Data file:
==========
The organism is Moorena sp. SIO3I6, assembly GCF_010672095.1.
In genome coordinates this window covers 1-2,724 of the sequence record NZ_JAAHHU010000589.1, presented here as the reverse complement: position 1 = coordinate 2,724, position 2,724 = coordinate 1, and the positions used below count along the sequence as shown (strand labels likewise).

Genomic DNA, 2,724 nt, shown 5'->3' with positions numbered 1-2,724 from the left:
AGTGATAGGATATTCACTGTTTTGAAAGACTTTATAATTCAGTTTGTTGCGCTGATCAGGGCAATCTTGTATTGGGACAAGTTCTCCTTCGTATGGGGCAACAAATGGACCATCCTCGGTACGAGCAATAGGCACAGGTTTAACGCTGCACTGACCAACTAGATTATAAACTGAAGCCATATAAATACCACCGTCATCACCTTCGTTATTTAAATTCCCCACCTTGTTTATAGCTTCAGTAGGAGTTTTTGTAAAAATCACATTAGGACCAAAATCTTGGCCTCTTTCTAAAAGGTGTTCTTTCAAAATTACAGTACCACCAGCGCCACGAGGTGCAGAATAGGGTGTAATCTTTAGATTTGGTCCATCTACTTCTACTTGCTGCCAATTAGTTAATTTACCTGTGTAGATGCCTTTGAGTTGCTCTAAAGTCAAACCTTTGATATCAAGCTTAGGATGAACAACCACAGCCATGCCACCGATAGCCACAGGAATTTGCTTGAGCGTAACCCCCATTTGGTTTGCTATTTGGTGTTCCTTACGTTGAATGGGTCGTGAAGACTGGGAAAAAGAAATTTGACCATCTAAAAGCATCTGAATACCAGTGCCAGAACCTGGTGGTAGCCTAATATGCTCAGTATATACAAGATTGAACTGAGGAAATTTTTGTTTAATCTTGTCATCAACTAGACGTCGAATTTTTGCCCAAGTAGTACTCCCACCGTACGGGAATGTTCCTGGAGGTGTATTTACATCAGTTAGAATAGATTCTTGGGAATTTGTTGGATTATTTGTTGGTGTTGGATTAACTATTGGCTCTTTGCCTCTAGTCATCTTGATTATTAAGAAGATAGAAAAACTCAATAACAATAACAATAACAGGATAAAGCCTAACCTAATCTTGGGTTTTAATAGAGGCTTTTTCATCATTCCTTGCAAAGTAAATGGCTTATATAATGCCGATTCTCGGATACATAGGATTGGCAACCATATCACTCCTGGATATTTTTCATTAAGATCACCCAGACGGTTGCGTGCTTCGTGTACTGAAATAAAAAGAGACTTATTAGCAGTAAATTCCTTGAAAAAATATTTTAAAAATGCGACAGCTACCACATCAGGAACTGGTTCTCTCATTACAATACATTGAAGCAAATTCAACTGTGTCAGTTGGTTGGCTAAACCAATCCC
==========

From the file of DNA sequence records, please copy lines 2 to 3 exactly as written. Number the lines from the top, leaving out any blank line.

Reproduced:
In genome coordinates this window covers 1-2,724 of the sequence record NZ_JAAHHU010000589.1, presented here as the reverse complement: position 1 = coordinate 2,724, position 2,724 = coordinate 1, and the positions used below count along the sequence as shown (strand labels likewise).

Genomic DNA, 2,724 nt, shown 5'->3' with positions numbered 1-2,724 from the left: